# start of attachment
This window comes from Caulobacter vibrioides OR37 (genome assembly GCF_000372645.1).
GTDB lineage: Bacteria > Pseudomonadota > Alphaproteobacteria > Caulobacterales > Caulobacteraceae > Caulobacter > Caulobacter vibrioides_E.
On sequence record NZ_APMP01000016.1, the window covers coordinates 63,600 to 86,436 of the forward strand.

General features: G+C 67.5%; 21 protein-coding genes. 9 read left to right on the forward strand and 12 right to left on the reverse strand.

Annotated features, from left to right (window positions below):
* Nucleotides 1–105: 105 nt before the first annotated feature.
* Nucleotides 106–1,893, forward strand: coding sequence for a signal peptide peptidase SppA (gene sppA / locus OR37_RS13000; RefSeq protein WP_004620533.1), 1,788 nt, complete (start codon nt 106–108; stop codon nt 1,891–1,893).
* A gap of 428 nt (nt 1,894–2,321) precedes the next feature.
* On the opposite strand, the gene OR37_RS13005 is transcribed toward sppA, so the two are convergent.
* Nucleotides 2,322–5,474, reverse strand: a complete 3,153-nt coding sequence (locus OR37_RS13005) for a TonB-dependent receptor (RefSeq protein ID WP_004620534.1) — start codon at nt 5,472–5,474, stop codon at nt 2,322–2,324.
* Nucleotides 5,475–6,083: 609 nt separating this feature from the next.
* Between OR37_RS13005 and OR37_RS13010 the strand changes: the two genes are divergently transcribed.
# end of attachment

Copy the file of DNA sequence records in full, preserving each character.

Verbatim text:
This window comes from Caulobacter vibrioides OR37 (genome assembly GCF_000372645.1).
GTDB lineage: Bacteria > Pseudomonadota > Alphaproteobacteria > Caulobacterales > Caulobacteraceae > Caulobacter > Caulobacter vibrioides_E.
On sequence record NZ_APMP01000016.1, the window covers coordinates 63,600 to 86,436 of the forward strand.

General features: G+C 67.5%; 21 protein-coding genes. 9 read left to right on the forward strand and 12 right to left on the reverse strand.

Annotated features, from left to right (window positions below):
* Nucleotides 1–105: 105 nt before the first annotated feature.
* Nucleotides 106–1,893, forward strand: coding sequence for a signal peptide peptidase SppA (gene sppA / locus OR37_RS13000; RefSeq protein WP_004620533.1), 1,788 nt, complete (start codon nt 106–108; stop codon nt 1,891–1,893).
* A gap of 428 nt (nt 1,894–2,321) precedes the next feature.
* On the opposite strand, the gene OR37_RS13005 is transcribed toward sppA, so the two are convergent.
* Nucleotides 2,322–5,474, reverse strand: a complete 3,153-nt coding sequence (locus OR37_RS13005) for a TonB-dependent receptor (RefSeq protein ID WP_004620534.1) — start codon at nt 5,472–5,474, stop codon at nt 2,322–2,324.
* Nucleotides 5,475–6,083: 609 nt separating this feature from the next.
* Between OR37_RS13005 and OR37_RS13010 the strand changes: the two genes are divergently transcribed.